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Updated Outbreak Investigation FAQs

How was the nationwide increase in cases detected?

In 2006, the Illinois Department of Health contacted CDC to report an increase in AK cases in Illinois that were under investigation by the University of Illinois at Chicago. In January 2007, CDC initiated a retrospective survey of 22 ophthalmology centers nationwide to assess whether cases of AK had been increasing in the United States over the past 8 years. In March 2007, data received from 13 of these centers demonstrated an increase in culture-confirmed cases of AK beginning in 2004 with a wide geographic distribution. On March 16, 2007, CDC initiated a multi-state investigation to look for risk factors associated with this increase in AK cases.

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How many people with AK have been identified?

As of June 25, 2007, CDC had received reports from public health authorities and ophthalmologists in 37 states and Puerto Rico identifying 221people with AK, of whom 158 became ill on or after January 1, 2005 and tested positive for Acanthamoeba by cultures taken from corneal specimens. In-depth interviews with 102 people with culture-confirmed AK have been completed.

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How many people with AK are enrolled in this study?

As of June 25, 2007, 102 people with culture-confirmed AK have been enrolled in the study and interviewed. CDC and its partners are now working to obtain and verify data from these people as well as to collect information from a group of people without AK living in the same neighborhoods as AK patients. The information collected from this group of people without AK will be used for comparison purposes in the final data analysis.

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How is information being collected on people with AK?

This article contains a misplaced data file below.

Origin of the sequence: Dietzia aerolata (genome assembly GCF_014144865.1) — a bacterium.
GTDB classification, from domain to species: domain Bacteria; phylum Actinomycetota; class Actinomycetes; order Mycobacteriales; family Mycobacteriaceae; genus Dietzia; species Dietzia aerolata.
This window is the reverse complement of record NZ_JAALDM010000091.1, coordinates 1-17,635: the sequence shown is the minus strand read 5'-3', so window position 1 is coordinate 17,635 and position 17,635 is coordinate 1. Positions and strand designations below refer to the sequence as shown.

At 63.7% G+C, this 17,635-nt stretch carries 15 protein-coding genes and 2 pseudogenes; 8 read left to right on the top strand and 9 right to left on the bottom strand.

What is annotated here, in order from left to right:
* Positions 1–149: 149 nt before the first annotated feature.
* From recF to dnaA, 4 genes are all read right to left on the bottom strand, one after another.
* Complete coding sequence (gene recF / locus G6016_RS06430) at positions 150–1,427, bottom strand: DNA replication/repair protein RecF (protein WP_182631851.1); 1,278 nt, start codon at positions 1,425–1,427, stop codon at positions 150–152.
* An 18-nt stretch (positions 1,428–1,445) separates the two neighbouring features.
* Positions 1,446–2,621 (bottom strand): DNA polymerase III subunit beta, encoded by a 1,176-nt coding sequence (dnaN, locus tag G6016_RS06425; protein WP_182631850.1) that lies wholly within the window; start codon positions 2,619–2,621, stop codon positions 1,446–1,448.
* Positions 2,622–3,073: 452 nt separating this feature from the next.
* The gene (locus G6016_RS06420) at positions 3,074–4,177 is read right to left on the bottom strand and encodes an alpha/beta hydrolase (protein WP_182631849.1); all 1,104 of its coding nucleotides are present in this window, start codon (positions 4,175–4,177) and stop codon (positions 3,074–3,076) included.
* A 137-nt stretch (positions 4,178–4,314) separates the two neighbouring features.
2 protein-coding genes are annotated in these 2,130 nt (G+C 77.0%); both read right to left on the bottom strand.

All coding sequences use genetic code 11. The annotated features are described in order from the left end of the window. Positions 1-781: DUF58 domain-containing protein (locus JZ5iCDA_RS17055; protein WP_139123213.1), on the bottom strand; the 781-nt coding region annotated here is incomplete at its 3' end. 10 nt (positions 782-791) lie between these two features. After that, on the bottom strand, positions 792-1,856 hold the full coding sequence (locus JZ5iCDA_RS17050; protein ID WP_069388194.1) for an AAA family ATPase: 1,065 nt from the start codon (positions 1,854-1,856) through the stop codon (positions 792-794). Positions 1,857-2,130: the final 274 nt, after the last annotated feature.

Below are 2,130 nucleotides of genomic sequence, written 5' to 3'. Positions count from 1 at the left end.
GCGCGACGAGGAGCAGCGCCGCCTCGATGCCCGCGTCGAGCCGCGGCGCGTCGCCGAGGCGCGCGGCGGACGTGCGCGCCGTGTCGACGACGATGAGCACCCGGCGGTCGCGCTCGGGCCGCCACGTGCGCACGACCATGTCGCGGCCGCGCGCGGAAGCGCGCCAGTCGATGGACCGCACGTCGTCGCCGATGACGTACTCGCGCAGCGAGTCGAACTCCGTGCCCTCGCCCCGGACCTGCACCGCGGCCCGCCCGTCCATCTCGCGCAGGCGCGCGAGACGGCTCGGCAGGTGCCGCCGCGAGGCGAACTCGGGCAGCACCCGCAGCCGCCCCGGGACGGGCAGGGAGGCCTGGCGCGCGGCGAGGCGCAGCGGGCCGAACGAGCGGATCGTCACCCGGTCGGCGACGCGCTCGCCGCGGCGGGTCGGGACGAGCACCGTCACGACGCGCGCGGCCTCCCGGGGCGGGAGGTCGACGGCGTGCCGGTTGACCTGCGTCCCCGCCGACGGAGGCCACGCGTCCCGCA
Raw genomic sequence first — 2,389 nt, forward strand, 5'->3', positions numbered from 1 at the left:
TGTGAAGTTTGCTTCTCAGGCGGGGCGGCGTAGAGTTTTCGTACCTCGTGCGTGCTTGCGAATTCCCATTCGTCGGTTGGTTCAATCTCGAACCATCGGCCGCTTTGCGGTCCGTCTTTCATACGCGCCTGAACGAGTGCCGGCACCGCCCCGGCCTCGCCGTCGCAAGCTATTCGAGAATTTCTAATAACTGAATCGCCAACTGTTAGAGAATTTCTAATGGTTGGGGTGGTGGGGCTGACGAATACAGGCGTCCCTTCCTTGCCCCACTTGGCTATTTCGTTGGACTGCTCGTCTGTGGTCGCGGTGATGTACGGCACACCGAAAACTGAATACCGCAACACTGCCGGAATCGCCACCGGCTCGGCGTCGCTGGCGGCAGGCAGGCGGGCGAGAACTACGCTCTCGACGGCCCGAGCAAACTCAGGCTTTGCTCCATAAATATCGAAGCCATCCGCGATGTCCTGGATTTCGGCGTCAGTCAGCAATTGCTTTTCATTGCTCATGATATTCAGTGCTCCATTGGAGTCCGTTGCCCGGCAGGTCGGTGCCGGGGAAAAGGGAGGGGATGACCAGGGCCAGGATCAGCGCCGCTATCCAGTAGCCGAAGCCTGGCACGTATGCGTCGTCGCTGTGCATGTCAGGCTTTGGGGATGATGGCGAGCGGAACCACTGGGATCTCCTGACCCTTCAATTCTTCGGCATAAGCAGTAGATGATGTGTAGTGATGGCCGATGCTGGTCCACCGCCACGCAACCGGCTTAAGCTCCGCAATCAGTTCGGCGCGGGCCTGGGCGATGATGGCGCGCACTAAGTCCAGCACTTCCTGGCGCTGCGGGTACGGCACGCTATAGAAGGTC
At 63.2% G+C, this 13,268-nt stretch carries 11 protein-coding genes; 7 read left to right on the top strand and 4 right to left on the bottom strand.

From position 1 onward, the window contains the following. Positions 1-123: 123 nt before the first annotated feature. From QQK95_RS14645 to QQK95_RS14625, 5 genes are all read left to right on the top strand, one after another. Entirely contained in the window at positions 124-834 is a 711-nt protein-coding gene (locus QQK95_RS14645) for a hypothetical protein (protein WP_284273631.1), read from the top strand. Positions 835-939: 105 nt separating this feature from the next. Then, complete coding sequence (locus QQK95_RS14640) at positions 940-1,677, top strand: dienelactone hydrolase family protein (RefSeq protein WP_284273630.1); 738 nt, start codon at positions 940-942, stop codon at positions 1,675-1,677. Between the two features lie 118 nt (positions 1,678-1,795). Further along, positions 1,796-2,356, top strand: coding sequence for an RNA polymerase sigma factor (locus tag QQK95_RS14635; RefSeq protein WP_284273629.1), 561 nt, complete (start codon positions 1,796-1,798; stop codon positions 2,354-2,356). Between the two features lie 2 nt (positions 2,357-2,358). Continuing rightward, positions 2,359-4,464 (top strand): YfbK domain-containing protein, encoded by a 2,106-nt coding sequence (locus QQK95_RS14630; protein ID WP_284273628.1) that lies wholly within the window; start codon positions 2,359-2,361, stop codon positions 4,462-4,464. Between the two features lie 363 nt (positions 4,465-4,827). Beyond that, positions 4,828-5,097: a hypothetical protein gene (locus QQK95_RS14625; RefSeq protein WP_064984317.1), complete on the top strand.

Standardized telephone interviews of people with AK, their treating ophthalmologists, and their primary eye care providers are being conducted by state and local health officials and staff at CDC. For comparison purposes in the final analysis, similar information is being collected from people without AK living in the patients’ neighborhoods. Laboratory testing at CDC of clinical specimens, contact lenses, bottles of solution, and contact lens cases received from people with AK, including genetic typing of Acanthamoeba, is ongoing.

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Where are these cases occurring?

Nationwide. As of June 25, 2007, people with AK have been identified in 37 states and Puerto Rico.

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Who are the people with AK?

Among the 102 people with culture-confirmed AK who were interviewed and evaluated in a preliminary analysis on June 25, 2007, the median age was 31years (range: 12—76 years); 21 (21%) were aged <18 years. Sixty-four (63%) were female.

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How much eye damage has occurred in people with AK?

Of the 76 patients for whom clinical data were available on June 25, 2007, medical therapy for AK was unsuccessful for 20 (26%). These 20 people were required or expected to undergo corneal transplantation.

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Do most people with AK wear contact lenses?

Yes. Of the 102 people with AK included in a preliminary analysis on June 25, 2007, 79 (77%) wore soft contact lenses, 10 (10%) wore rigid lenses, 1 (1%) wore hybrid lenses, and 12 (12%) reported no contact lens use.

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How many people get AK each year?

AK is a rare disease and information about incidence is limited because AK cases are not required to be reported to CDC. In general, we estimate that only one to two cases of AK per million contact lens users occur each year in the United States, based on an analysis of cases identified during an outbreak of AK during 1985–1987. With an estimated 30 million people in the United States wearing soft contact lenses, this would equate to approximately 30 to 60 cases of AK per year. Information about the previous AK outbreak investigation can be found at our Acanthamoeba Publications Page.

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A square ad showing an infected eyeball with Acanthamoeba. The caption reads, "Delayed diagnosis means poorer outcomes - think Acanthamoeba keratitis."

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